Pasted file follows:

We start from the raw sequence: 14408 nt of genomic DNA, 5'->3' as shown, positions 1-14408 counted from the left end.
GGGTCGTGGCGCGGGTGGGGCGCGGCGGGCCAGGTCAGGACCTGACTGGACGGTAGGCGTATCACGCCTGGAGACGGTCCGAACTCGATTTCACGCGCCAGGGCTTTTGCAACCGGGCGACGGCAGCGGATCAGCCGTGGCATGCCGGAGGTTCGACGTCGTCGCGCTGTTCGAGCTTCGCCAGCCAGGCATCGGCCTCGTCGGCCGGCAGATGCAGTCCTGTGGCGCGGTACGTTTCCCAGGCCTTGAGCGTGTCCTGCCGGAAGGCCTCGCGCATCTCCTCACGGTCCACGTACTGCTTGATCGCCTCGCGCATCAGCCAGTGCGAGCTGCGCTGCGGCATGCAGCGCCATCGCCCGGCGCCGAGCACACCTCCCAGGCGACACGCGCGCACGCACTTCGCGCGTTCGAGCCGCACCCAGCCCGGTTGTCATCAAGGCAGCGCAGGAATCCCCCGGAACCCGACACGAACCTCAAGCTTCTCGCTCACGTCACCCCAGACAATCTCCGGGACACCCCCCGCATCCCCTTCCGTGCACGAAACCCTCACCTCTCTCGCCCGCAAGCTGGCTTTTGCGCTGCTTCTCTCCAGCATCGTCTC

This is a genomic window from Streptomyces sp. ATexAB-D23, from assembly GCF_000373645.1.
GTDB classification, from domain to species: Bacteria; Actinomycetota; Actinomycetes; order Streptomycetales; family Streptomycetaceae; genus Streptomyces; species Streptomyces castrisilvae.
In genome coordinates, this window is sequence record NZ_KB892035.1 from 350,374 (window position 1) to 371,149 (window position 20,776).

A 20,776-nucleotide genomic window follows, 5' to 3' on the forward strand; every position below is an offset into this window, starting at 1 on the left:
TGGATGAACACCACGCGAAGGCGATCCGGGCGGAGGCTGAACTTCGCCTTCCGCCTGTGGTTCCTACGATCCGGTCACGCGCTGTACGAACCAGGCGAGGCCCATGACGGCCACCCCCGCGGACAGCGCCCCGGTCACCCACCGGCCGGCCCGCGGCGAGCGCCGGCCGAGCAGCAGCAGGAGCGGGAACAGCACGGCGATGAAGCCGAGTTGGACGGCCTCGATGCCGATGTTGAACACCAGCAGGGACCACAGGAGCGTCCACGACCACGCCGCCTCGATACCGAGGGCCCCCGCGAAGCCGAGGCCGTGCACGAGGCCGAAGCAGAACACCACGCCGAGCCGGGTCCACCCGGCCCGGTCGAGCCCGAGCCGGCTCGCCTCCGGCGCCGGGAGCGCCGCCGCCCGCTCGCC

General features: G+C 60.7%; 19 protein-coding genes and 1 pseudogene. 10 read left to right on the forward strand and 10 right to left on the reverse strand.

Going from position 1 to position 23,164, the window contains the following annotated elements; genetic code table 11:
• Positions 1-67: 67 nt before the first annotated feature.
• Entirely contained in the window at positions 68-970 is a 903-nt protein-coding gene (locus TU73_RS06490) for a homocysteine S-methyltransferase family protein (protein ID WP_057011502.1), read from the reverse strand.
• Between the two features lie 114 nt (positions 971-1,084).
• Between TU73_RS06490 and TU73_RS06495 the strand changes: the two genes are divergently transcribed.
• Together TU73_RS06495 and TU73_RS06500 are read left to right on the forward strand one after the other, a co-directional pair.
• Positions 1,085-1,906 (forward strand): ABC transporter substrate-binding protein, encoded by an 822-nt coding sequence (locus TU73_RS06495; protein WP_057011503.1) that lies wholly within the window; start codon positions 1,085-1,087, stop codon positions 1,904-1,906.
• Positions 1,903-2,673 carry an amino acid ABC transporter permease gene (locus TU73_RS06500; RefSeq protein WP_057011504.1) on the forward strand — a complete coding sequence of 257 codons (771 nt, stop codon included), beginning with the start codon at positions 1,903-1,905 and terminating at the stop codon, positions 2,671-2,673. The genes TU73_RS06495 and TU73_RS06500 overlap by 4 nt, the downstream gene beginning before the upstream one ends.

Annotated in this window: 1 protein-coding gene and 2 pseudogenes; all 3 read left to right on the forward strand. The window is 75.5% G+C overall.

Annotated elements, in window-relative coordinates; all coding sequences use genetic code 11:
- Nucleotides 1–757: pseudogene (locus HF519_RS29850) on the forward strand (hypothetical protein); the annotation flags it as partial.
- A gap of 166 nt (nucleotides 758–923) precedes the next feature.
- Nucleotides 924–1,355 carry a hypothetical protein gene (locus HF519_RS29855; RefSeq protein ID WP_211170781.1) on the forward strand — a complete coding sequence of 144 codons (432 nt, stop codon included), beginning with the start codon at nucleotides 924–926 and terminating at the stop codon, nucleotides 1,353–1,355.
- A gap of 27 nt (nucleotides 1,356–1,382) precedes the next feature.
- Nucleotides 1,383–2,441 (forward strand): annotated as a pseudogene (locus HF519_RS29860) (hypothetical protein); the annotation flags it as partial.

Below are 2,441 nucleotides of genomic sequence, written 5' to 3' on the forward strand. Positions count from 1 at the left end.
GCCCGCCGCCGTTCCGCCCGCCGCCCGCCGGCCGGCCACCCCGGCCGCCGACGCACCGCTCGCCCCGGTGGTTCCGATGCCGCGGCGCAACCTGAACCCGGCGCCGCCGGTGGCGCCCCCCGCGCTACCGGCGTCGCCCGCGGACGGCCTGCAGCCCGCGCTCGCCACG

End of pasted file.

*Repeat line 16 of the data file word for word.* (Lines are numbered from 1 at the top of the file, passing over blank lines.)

• Positions 1,903-2,673 carry an amino acid ABC transporter permease gene (locus TU73_RS06500; RefSeq protein WP_057011504.1) on the forward strand — a complete coding sequence of 257 codons (771 nt, stop codon included), beginning with the start codon at positions 1,903-1,905 and terminating at the stop codon, positions 2,671-2,673. The genes TU73_RS06495 and TU73_RS06500 overlap by 4 nt, the downstream gene beginning before the upstream one ends.